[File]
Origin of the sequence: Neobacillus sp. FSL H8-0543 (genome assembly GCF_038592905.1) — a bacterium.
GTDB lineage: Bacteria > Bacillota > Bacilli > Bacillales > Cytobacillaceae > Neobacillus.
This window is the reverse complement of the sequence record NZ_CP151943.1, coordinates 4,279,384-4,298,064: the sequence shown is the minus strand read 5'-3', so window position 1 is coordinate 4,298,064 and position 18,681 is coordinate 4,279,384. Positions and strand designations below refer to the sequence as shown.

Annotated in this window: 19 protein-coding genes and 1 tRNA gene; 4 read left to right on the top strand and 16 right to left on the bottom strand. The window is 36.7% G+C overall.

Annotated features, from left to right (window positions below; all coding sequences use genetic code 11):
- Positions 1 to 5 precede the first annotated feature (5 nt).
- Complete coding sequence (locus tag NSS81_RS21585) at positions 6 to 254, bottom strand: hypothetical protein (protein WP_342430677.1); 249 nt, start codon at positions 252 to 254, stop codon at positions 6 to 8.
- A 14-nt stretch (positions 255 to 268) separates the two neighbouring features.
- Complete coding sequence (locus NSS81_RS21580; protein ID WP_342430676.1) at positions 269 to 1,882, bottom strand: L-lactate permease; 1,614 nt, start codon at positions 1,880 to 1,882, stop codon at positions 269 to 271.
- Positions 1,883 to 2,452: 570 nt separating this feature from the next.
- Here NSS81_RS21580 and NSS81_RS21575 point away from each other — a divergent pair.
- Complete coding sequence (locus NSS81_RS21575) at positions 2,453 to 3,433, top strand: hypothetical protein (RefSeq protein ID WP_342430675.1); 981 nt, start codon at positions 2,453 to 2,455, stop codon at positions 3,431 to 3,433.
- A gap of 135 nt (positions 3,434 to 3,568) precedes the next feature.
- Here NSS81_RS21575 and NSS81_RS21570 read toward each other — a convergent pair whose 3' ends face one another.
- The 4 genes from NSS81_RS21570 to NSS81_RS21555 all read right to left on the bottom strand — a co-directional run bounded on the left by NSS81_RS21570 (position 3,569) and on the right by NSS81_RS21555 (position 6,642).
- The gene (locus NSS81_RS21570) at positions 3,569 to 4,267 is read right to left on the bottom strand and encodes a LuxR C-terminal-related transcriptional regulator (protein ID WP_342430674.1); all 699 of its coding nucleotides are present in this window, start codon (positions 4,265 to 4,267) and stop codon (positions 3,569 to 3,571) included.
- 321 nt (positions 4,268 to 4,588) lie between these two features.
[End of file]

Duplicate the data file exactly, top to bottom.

Origin of the sequence: Neobacillus sp. FSL H8-0543 (genome assembly GCF_038592905.1) — a bacterium.
GTDB lineage: Bacteria > Bacillota > Bacilli > Bacillales > Cytobacillaceae > Neobacillus.
This window is the reverse complement of the sequence record NZ_CP151943.1, coordinates 4,279,384-4,298,064: the sequence shown is the minus strand read 5'-3', so window position 1 is coordinate 4,298,064 and position 18,681 is coordinate 4,279,384. Positions and strand designations below refer to the sequence as shown.

Annotated in this window: 19 protein-coding genes and 1 tRNA gene; 4 read left to right on the top strand and 16 right to left on the bottom strand. The window is 36.7% G+C overall.

Annotated features, from left to right (window positions below; all coding sequences use genetic code 11):
- Positions 1 to 5 precede the first annotated feature (5 nt).
- Complete coding sequence (locus tag NSS81_RS21585) at positions 6 to 254, bottom strand: hypothetical protein (protein WP_342430677.1); 249 nt, start codon at positions 252 to 254, stop codon at positions 6 to 8.
- A 14-nt stretch (positions 255 to 268) separates the two neighbouring features.
- Complete coding sequence (locus NSS81_RS21580; protein ID WP_342430676.1) at positions 269 to 1,882, bottom strand: L-lactate permease; 1,614 nt, start codon at positions 1,880 to 1,882, stop codon at positions 269 to 271.
- Positions 1,883 to 2,452: 570 nt separating this feature from the next.
- Here NSS81_RS21580 and NSS81_RS21575 point away from each other — a divergent pair.
- Complete coding sequence (locus NSS81_RS21575) at positions 2,453 to 3,433, top strand: hypothetical protein (RefSeq protein ID WP_342430675.1); 981 nt, start codon at positions 2,453 to 2,455, stop codon at positions 3,431 to 3,433.
- A gap of 135 nt (positions 3,434 to 3,568) precedes the next feature.
- Here NSS81_RS21575 and NSS81_RS21570 read toward each other — a convergent pair whose 3' ends face one another.
- The 4 genes from NSS81_RS21570 to NSS81_RS21555 all read right to left on the bottom strand — a co-directional run bounded on the left by NSS81_RS21570 (position 3,569) and on the right by NSS81_RS21555 (position 6,642).
- The gene (locus NSS81_RS21570) at positions 3,569 to 4,267 is read right to left on the bottom strand and encodes a LuxR C-terminal-related transcriptional regulator (protein ID WP_342430674.1); all 699 of its coding nucleotides are present in this window, start codon (positions 4,265 to 4,267) and stop codon (positions 3,569 to 3,571) included.
- 321 nt (positions 4,268 to 4,588) lie between these two features.